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An Appalling Death in Tehran

In this Oct. 1, 2022, photo taken by an individual not employed by the Associated Press and obtained by the AP outside Iran, tear gas is fired to disperse protestors in front of the Tehran University, Iran.

Secretary of State Antony Blinken called "on the Iranian government to end its systematic persecution of women and to allow peaceful protest.”

An Appalling Death in Tehran
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Twenty-two-year-old Mahsa Amini from Iran’s Kurdistan province visited Tehran with her family on September 13. While exiting the metro with members of her family, Mahsa was arrested in Tehran by the so-called morality police for purportedly wearing an “improper” hijab and taken to the Vorzara Detention Center. Three days later she was pronounced braindead. State-affiliated media claimed Amini suffered a heart attack; her family says she was in perfect health.

Hadi Ghaemi, executive director of the prominent human rights NGO Center for Human Rights in Iran, said Amini “was arrested under the guise of the state’s forced-hijab law and died shortly after. The government is responsible for her death and decades of women being harassed, detained, and otherwise harmed under the guise of this discriminatory, inhuman law.”

Demonstrations over Amini’s treatment by authorities broke out in numerous cities across Iran, including in Tehran and in Kurdistan province. Peaceful protesters have been met with force, and the Human Rights Activists News Agency, an organization monitoring rights violations in Iran, has identified at least 54 protesters killed during the protests.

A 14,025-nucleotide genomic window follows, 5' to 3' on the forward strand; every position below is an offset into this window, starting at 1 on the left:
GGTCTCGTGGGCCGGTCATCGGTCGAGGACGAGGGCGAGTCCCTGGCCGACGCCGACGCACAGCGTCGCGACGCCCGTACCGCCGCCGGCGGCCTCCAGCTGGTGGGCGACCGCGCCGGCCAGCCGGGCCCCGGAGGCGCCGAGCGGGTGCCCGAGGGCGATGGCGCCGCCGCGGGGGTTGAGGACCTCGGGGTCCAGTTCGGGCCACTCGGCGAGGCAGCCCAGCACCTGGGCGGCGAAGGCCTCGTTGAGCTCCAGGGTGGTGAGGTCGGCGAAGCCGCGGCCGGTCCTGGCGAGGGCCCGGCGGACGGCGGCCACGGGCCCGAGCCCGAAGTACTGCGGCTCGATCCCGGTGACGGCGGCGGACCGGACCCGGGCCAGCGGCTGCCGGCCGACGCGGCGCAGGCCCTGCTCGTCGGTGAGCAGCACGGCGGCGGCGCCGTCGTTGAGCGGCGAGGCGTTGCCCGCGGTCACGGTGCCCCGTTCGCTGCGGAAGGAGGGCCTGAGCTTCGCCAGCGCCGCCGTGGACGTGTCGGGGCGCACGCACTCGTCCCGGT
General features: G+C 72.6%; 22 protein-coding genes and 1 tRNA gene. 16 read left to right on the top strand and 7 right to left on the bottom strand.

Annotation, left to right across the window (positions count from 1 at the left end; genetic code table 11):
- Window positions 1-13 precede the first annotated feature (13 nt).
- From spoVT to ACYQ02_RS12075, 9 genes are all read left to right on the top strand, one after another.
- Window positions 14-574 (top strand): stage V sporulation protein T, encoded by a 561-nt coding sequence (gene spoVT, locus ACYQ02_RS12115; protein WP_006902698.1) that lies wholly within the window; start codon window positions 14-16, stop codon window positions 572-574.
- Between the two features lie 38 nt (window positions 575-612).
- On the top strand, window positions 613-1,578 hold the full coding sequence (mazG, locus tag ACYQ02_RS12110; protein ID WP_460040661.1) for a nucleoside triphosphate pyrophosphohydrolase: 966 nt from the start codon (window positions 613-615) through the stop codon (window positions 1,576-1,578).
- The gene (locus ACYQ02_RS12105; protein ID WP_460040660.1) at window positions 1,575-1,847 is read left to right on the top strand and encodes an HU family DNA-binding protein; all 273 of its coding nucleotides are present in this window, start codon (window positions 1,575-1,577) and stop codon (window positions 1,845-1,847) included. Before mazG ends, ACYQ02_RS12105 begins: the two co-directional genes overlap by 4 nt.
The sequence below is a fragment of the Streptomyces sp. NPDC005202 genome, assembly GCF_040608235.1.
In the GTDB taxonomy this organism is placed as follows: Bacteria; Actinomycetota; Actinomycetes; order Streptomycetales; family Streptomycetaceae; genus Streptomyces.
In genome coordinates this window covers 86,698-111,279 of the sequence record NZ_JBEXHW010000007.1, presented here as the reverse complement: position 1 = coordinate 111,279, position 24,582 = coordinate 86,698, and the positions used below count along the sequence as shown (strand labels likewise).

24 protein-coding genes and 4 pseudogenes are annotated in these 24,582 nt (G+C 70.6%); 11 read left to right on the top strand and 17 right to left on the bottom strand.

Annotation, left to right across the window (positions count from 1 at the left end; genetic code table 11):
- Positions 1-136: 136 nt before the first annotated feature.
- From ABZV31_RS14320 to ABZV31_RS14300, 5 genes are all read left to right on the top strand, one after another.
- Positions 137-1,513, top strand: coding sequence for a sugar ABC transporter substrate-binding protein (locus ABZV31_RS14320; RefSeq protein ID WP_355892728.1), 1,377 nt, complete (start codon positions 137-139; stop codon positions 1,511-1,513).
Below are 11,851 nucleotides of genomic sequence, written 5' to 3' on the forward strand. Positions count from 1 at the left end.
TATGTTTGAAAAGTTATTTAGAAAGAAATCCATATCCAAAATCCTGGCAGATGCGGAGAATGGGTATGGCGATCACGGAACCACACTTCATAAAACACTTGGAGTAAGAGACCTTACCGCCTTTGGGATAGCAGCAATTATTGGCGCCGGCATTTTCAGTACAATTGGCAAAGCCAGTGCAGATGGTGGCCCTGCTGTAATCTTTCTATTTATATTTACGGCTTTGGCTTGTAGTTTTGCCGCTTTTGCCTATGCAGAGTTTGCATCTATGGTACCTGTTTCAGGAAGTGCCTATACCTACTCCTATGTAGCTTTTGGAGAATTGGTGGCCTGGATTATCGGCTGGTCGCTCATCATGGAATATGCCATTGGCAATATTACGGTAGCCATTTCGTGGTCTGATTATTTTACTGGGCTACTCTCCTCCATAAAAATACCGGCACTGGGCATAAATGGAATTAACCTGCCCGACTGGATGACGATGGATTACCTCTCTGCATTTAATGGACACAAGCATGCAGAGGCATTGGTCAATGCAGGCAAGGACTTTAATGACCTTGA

Amini’s appalling death in police custody was condemned by the United States, the European Union and the United Nations.

Secretary of State Antony Blinken said on in a statement on Twitter, “Mahsa Amini should be alive today. Instead, the United States and the Iranian people mourn her. We call on the Iranian government to end its systematic persecution of women and to allow peaceful protest.”

At a press briefing, National Security Advisor Jake Sullivan said, “[Amini’s death] is a reflection of the complete repression and brutality of a regime that a woman simply seeking to exercise her basic right could die in this way. And it is not surprising that we are seeing people in all walks of life come out in Iran to object vigorously to that and say this is not the kind of society that they want to live in.

“It is not consistent with any country’s obligations under the Universal Declaration of Huan Rights,” declared National Security Advisor Sullivan. “And it’s something the United States will speak our fiercely and unequivocally against.”